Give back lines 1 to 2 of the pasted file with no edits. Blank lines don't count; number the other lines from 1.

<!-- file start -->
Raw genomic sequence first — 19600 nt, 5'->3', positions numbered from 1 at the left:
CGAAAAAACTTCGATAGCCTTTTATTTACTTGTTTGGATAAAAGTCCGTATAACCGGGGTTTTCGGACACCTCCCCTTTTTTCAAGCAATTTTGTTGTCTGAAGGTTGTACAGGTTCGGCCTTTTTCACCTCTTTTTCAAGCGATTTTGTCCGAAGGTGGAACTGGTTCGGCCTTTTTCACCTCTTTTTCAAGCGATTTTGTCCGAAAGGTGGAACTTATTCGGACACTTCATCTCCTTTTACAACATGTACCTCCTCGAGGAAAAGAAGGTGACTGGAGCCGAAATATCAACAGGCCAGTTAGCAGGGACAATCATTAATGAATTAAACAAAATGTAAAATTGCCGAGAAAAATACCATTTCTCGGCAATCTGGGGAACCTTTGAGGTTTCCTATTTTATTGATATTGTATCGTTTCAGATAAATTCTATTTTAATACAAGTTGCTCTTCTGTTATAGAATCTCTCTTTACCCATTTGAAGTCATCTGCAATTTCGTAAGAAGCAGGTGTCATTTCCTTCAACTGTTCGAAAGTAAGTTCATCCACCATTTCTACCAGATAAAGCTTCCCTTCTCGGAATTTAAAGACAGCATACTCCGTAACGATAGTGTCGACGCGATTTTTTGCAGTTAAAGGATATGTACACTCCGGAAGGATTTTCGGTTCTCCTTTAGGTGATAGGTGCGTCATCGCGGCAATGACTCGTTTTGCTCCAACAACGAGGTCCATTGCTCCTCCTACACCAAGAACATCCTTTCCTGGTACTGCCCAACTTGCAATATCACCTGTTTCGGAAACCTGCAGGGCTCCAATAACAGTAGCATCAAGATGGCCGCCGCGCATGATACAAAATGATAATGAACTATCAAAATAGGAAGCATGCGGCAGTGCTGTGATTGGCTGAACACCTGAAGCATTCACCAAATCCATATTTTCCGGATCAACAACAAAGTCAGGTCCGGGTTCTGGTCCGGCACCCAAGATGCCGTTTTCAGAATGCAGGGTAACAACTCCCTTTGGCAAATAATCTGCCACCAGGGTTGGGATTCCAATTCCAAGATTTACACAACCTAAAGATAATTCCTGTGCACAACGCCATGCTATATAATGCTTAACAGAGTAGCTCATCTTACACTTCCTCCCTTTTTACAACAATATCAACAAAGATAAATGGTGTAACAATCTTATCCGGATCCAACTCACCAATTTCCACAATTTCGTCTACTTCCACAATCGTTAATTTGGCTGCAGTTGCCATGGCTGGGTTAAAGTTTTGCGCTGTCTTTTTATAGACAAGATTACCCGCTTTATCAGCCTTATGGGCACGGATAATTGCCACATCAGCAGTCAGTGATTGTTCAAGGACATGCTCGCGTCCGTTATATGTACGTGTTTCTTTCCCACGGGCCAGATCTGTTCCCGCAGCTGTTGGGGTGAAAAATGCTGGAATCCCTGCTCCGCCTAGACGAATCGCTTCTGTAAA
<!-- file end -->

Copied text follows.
Raw genomic sequence first — 19600 nt, 5'->3', positions numbered from 1 at the left:
CGAAAAAACTTCGATAGCCTTTTATTTACTTGTTTGGATAAAAGTCCGTATAACCGGGGTTTTCGGACACCTCCCCTTTTTTCAAGCAATTTTGTTGTCTGAAGGTTGTACAGGTTCGGCCTTTTTCACCTCTTTTTCAAGCGATTTTGTCCGAAGGTGGAACTGGTTCGGCCTTTTTCACCTCTTTTTCAAGCGATTTTGTCCGAAAGGTGGAACTTATTCGGACACTTCATCTCCTTTTACAACATGTACCTCCTCGAGGAAAAGAAGGTGACTGGAGCCGAAATATCAACAGGCCAGTTAGCAGGGACAATCATTAATGAATTAAACAAAATGTAAAATTGCCGAGAAAAATACCATTTCTCGGCAATCTGGGGAACCTTTGAGGTTTCCTATTTTATTGATATTGTATCGTTTCAGATAAATTCTATTTTAATACAAGTTGCTCTTCTGTTATAGAATCTCTCTTTACCCATTTGAAGTCATCTGCAATTTCGTAAGAAGCAGGTGTCATTTCCTTCAACTGTTCGAAAGTAAGTTCATCCACCATTTCTACCAGATAAAGCTTCCCTTCTCGGAATTTAAAGACAGCATACTCCGTAACGATAGTGTCGACGCGATTTTTTGCAGTTAAAGGATATGTACACTCCGGAAGGATTTTCGGTTCTCCTTTAGGTGATAGGTGCGTCATCGCGGCAATGACTCGTTTTGCTCCAACAACGAGGTCCATTGCTCCTCCTACACCAAGAACATCCTTTCCTGGTACTGCCCAACTTGCAATATCACCTGTTTCGGAAACCTGCAGGGCTCCAATAACAGTAGCATCAAGATGGCCGCCGCGCATGATACAAAATGATAATGAACTATCAAAATAGGAAGCATGCGGCAGTGCTGTGATTGGCTGAACACCTGAAGCATTCACCAAATCCATATTTTCCGGATCAACAACAAAGTCAGGTCCGGGTTCTGGTCCGGCACCCAAGATGCCGTTTTCAGAATGCAGGGTAACAACTCCCTTTGGCAAATAATCTGCCACCAGGGTTGGGATTCCAATTCCAAGATTTACACAACCTAAAGATAATTCCTGTGCACAACGCCATGCTATATAATGCTTAACAGAGTAGCTCATCTTACACTTCCTCCCTTTTTACAACAATATCAACAAAGATAAATGGTGTAACAATCTTATCCGGATCCAACTCACCAATTTCCACAATTTCGTCTACTTCCACAATCGTTAATTTGGCTGCAGTTGCCATGGCTGGGTTAAAGTTTTGCGCTGTCTTTTTATAGACAAGATTACCCGCTTTATCAGCCTTATGGGCACGGATAATTGCCACATCAGCAGTCAGTGATTGTTCAAGGACATGCTCGCGTCCGTTATATGTACGTGTTTCTTTCCCACGGGCCAGATCTGTTCCCGCAGCTGTTGGGGTGAAAAATGCTGGAATCCCTGCTCCGCCTAGACGAATCGCTTCTGTAAA